The freedom of the press in France, an issue for the French democracy

The total freedom of the press is inherent to the notion of democracy and to the popular and political debate. Various sources of information must be available easily and for free. However, we can observe that in France, the freedom of press is compromised by the owners of the big networks of journalistic information. As a matter of fact, the mass media networks are not free, as they are owned many times over by the same people. This can impinge upon the integrity of the journalists and prevent them from doing their work as they wish. The most consumed media are nowadays subject to a monopolization by the big press groups. RSF points out a “editorial independence of the media [which] is not sufficiently guaranteed for reasons of capital ownership, conflicts of interest which are greater than elsewhere, as media groups are increasingly owned by people who have outside interests and can, if necessary, use these media for influence”4.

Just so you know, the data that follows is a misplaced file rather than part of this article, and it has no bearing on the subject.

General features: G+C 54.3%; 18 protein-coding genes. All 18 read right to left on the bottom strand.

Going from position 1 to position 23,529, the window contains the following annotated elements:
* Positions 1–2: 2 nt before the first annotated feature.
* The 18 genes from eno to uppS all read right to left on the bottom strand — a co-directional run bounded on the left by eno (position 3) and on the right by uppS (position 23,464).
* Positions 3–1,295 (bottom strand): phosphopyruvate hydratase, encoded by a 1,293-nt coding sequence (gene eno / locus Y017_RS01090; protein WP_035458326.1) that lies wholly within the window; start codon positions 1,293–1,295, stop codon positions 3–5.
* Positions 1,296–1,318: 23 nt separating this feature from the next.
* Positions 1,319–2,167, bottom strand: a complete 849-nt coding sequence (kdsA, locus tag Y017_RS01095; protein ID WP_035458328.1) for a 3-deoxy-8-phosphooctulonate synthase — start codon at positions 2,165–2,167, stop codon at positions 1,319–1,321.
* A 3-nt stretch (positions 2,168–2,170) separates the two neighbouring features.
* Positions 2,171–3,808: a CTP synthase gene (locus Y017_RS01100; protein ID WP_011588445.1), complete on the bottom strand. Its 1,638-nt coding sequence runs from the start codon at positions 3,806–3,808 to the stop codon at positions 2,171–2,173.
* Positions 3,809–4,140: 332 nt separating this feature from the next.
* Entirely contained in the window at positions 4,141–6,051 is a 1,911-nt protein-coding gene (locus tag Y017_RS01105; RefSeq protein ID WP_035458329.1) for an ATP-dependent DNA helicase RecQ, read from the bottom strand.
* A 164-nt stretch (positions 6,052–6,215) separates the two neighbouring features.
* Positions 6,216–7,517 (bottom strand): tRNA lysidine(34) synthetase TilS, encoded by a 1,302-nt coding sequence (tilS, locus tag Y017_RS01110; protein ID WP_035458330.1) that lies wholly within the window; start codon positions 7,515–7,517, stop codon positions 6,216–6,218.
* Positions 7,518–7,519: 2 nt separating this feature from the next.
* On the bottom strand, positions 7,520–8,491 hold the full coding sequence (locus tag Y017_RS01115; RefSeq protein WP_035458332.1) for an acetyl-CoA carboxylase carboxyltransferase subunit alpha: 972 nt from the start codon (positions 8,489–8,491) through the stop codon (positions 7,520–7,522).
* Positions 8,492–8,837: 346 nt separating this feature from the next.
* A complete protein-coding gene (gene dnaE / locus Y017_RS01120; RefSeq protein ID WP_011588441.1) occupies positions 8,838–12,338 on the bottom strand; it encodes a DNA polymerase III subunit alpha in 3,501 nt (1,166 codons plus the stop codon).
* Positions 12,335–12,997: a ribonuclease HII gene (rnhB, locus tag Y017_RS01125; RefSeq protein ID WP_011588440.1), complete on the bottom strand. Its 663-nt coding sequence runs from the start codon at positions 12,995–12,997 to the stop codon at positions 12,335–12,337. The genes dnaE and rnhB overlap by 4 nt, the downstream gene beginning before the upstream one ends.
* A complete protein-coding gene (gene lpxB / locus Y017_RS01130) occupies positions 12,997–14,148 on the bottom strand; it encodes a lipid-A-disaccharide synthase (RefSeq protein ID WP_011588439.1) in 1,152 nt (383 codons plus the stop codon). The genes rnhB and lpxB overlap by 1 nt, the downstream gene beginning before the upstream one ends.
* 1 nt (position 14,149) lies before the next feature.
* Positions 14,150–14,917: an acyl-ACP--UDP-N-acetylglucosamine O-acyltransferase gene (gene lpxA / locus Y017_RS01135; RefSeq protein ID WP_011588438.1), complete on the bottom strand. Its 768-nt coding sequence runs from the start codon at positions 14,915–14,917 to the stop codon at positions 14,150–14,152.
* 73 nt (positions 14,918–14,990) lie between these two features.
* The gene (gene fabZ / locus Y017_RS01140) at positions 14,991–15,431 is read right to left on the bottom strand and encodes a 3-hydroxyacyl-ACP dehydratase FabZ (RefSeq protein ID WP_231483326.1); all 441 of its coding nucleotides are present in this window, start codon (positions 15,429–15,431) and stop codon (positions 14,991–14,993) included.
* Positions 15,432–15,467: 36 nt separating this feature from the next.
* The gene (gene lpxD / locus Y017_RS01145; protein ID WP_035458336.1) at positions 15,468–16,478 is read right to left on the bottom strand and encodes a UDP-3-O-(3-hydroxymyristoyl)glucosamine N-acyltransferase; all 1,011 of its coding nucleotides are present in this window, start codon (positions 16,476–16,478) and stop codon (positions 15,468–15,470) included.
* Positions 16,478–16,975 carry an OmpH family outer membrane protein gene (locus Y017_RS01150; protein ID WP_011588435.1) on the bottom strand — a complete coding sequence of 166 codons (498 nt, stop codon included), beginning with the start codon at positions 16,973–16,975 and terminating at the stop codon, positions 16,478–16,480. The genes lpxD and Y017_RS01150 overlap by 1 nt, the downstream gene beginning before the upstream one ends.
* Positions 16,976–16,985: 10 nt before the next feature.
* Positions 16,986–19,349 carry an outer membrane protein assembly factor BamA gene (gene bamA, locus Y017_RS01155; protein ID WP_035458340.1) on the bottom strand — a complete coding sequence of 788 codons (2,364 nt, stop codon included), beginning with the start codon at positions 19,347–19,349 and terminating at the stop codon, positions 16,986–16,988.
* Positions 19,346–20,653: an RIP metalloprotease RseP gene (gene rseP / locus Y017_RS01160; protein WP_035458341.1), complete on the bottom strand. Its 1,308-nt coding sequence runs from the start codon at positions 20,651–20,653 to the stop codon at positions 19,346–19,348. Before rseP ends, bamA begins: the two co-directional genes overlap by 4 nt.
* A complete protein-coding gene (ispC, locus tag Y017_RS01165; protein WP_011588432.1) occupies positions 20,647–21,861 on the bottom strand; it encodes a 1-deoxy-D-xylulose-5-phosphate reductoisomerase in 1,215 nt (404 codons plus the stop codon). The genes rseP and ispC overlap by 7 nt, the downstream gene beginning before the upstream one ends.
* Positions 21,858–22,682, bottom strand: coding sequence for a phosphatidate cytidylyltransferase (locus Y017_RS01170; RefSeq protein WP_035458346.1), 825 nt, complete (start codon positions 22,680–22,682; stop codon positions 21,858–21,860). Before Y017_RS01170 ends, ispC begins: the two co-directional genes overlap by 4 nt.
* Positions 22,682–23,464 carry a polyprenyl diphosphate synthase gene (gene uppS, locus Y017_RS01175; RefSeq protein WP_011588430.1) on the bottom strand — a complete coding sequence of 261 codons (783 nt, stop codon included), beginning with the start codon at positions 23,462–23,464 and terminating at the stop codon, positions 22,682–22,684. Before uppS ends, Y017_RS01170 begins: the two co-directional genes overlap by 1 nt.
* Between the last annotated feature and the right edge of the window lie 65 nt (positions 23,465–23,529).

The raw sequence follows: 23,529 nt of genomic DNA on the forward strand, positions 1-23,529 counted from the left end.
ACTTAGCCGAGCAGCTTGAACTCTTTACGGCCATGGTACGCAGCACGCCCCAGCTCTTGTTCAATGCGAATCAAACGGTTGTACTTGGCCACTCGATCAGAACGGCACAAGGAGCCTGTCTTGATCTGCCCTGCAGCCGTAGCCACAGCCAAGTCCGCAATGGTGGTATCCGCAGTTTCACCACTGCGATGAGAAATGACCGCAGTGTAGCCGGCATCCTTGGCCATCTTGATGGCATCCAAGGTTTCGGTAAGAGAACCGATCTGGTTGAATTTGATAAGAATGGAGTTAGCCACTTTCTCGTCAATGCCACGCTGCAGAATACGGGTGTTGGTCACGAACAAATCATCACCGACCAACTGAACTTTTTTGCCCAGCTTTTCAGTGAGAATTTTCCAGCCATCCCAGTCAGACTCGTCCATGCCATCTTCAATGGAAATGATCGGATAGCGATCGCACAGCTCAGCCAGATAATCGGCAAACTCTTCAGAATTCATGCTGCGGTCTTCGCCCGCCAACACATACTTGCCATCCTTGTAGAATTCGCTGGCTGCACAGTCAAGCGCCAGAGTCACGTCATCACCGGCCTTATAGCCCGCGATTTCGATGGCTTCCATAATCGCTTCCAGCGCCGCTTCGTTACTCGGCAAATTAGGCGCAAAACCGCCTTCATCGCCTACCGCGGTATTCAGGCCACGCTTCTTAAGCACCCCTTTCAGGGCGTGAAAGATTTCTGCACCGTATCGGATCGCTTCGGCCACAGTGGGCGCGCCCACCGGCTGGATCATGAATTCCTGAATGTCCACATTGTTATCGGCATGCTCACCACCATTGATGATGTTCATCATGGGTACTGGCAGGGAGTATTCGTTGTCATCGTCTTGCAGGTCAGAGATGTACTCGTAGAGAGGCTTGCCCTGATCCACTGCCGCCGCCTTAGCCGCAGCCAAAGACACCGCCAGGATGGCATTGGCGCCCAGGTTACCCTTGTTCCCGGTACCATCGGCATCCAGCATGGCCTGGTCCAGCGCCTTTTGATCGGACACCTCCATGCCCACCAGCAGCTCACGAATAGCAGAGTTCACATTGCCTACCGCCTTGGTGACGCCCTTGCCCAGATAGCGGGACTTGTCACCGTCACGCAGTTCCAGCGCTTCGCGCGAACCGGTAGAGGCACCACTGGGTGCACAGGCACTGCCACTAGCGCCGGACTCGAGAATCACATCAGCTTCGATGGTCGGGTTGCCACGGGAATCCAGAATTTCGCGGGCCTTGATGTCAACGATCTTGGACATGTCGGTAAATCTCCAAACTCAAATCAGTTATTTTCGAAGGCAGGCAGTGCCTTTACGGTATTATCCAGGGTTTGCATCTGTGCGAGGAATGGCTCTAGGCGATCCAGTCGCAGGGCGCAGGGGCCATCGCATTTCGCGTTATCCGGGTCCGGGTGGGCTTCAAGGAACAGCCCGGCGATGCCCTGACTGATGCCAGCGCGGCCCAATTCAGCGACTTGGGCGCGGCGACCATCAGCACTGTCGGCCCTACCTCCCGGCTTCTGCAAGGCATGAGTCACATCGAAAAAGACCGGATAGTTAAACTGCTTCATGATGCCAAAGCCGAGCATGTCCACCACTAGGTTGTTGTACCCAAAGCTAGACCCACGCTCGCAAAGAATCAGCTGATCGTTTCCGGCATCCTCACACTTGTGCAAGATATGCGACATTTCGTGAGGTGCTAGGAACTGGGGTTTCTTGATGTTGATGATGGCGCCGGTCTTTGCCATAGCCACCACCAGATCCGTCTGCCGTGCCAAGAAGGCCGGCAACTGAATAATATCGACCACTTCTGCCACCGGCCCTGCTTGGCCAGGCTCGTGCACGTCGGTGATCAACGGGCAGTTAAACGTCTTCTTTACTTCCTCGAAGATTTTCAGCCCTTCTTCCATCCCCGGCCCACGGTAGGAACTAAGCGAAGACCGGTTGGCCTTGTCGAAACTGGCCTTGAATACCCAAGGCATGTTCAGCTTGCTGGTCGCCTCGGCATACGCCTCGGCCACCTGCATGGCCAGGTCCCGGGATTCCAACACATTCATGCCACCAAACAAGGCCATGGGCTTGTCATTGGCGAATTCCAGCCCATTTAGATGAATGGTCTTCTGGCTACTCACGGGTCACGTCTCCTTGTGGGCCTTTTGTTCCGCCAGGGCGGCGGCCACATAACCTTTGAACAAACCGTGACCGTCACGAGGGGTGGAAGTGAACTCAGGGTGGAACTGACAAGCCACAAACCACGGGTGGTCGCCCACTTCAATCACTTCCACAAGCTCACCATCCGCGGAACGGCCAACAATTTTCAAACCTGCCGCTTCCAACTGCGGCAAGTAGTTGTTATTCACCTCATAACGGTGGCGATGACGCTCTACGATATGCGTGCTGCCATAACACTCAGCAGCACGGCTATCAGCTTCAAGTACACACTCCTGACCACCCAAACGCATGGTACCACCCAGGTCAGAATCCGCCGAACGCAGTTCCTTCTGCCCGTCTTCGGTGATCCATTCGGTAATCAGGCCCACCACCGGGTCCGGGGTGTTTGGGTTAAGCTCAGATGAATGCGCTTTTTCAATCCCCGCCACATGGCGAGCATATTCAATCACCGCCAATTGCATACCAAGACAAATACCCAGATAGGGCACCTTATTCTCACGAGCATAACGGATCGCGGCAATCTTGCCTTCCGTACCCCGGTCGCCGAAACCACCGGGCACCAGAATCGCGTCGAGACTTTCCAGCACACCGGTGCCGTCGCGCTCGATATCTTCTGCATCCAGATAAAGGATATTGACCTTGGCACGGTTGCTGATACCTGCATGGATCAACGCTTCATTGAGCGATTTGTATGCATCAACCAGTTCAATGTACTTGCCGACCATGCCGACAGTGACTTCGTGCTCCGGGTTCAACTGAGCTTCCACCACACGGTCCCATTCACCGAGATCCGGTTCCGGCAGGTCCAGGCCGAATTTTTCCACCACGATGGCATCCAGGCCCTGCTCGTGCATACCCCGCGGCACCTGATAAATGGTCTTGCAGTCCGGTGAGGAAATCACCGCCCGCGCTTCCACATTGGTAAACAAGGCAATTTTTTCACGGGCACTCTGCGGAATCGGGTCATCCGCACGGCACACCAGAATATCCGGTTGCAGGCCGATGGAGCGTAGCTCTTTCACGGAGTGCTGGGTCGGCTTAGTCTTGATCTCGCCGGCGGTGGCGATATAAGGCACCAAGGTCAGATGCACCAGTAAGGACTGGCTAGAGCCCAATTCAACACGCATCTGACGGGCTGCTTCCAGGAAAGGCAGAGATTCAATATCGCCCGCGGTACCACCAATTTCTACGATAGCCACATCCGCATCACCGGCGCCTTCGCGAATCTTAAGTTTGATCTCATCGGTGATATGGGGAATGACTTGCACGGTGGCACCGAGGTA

A crushing majority of the press titles in France are indeed owned by a few families or investment groups likely to redirect the action of journalists, losing sometimes in freedom of writing on certain topics linked to their owners and their relatives, or even their opinions. Vincent Bolloré, Bernard Arnault or even Patrick Drahi, billionaires at the head of media empires, are thus usually mentioned when talking about the dangers of concentrating important national media in the hands of a tiny number of owners, especially when it comes to censorship. According to Radio France, the influence of Vincent Bolloré on the media is constantly growing5. He is mentioned directly in RSF’s 2022 report, for his worrying representation for the integrity and honesty of the media in France, as well as for his well-known methods of intimidation. He owns Canal Plus, Cnews or even Europe 1, Paris Match and the publishing company Hachette. Bernard Arnault is at the head of important newspapers such as Les Échos, or even Le Parisien. To finish off, Patrick Drahi owns BFMTV, RMC and Libération. This appropriation of popular media is extremely problematic for the integrity of the press and its primary quality, which is to be impartial and free of external issues. According to RSF, this worrying monopolization of the media in the hands of a few owners is facilitated by a pretty weak legal framework. While the law orders the plurality of information, very few mechanisms to verify it are available.